Our V10 Engine
Stringent emissions standards • Excellent fuel economy • Low noise output • Exceptional power-density
A flat torque characteristic across a large rev range • Low mass • Sensible production costs • Longevity
UP COMING EVENT
The London Concours, presented by Montres Breguet, is a luxurious automotive garden party hosted in the heart of the City of London from Tuesday 8th to Thursday 10th June. This hugely exciting automobile extravaganza will see 80 of the world's most precious cars gather in the gardens of the historic and beautiful Honourable Artillery Company Headquarters.
Available from bvb.clothing
Our V10 Engine
The piston engine is still the only truly viable method of converting energy into motion. The overall requirements are contradictory and evolutionary.
Plenty of mass-production blind alleys have been followed, but each has found its niche, and each deserves review at intervals as the world requirements change.
About Connaught Motor Company
Connaught Engineering, often referred to simply as Connaught, was a Formula One and sports car constructor from the United Kingdom. Their cars participated in 18 Grands Prix, entering a total of 52 races with their A, B, and C Type Formula 2 and Formula 1 Grand Prix Cars. They achieved 1 podium and scored 17 championship points. The name Connaught is a pun on Continental Autos, the garage in Send, Surrey, which specialised in sales and repair of European sports cars such as Bugatti, and where the cars were built.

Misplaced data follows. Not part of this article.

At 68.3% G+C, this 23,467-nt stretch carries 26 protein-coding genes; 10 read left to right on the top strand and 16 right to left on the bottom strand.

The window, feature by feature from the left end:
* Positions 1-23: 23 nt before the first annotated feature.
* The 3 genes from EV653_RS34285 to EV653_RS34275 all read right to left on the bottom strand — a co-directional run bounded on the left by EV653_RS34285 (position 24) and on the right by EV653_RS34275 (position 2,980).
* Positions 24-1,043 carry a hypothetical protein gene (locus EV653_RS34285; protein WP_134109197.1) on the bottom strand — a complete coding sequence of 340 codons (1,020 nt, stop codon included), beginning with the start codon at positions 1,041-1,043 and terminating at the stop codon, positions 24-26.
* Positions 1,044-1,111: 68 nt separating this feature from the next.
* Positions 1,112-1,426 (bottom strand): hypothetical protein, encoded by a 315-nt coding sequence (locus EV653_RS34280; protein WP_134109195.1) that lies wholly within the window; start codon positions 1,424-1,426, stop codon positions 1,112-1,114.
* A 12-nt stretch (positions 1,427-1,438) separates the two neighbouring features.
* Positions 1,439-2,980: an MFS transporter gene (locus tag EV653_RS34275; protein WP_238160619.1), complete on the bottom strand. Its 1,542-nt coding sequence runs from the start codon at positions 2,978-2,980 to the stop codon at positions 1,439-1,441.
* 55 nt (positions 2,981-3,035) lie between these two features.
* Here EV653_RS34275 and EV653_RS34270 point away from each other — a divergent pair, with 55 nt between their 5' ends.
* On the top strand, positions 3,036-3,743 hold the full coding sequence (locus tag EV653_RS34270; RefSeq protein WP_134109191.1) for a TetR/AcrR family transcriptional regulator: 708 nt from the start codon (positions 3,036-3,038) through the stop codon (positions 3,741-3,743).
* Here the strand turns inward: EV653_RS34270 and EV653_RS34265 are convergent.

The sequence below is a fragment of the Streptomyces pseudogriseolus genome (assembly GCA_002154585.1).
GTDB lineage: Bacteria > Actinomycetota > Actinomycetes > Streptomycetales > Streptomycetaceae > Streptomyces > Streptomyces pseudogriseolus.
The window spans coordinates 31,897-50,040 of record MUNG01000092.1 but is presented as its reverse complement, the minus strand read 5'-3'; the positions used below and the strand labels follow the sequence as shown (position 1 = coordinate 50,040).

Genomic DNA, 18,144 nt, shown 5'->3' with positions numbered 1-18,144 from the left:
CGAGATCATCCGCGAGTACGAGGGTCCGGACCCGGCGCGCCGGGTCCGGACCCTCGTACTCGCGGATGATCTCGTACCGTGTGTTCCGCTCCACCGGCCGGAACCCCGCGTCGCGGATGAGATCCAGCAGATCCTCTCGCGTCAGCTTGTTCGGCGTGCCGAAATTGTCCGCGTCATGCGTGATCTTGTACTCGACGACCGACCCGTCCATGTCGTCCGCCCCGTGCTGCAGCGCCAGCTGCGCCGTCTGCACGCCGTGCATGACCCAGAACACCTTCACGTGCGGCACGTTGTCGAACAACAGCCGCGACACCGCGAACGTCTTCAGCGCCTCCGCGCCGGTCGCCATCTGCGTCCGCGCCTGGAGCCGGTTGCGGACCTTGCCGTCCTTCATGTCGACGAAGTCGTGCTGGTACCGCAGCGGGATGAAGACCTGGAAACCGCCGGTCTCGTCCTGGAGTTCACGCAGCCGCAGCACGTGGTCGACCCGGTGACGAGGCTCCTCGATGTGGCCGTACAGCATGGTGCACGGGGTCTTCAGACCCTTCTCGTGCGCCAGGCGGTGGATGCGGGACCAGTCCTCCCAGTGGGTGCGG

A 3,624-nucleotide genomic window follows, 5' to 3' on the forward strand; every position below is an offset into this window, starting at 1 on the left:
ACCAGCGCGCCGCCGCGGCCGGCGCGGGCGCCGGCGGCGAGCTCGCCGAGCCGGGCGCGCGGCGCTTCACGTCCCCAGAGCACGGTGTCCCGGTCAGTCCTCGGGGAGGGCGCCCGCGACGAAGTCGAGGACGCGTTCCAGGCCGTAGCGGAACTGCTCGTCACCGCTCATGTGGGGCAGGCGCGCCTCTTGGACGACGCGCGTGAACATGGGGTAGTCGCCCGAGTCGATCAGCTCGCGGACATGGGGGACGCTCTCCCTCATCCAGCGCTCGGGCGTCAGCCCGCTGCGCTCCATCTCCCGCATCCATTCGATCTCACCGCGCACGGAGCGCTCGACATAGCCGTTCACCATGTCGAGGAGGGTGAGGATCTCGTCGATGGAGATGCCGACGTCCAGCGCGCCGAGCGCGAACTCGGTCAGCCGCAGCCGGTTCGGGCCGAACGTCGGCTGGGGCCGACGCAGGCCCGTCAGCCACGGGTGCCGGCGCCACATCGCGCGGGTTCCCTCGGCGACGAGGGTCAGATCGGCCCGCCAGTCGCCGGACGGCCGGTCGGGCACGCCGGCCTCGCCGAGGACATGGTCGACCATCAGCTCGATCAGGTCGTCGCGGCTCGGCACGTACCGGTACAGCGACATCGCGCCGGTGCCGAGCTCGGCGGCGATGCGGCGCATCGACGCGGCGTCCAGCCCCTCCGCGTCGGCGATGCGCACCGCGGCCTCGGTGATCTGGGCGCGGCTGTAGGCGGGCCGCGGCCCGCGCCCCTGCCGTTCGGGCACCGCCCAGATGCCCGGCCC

In 1950, the first single-seaters, the Formula 2 “A” types, used an engine that was developed by Connaught from the Lea-Francis engine used in their “L” type sports cars. The engine was extensively re-engineered and therefore is truly a Connaught engine. The cars were of conventional construction for the time with drive through a preselector gearbox to a de Dion rear axle. In 1952 and 1953, the races counting towards the World Championship were to Formula 2 rules so drivers of these cars could take part in those events as the table below shows.
Connaught designed a new car for the 2½ litre Formula 1 of 1954 which was to have a rear-mounted Coventry Climax V8 engine (the “Godiva”), but when the engine was not proceeded with, a conventionally arranged “B” type was designed using an Alta engine developed into 2½ litre form. The first cars were built with all-enveloping aerodynamic bodywork but later re-bodied conventionally (as the photos below show).
In 1955, driving a Connaught in this form, Tony Brooks scored the first win in a Grand Prix by a British driver in a British car since 1923, in a non-World Championship race at Syracuse. Thereafter the “B” type has been known as the “Syracuse” Connaught and the name was used for the car presented in the 2004 revival.
In 1962, Jack Fairman attempted to qualify for the Indianapolis 500 in a Connaught race car but failed to find the necessary speed to make the field.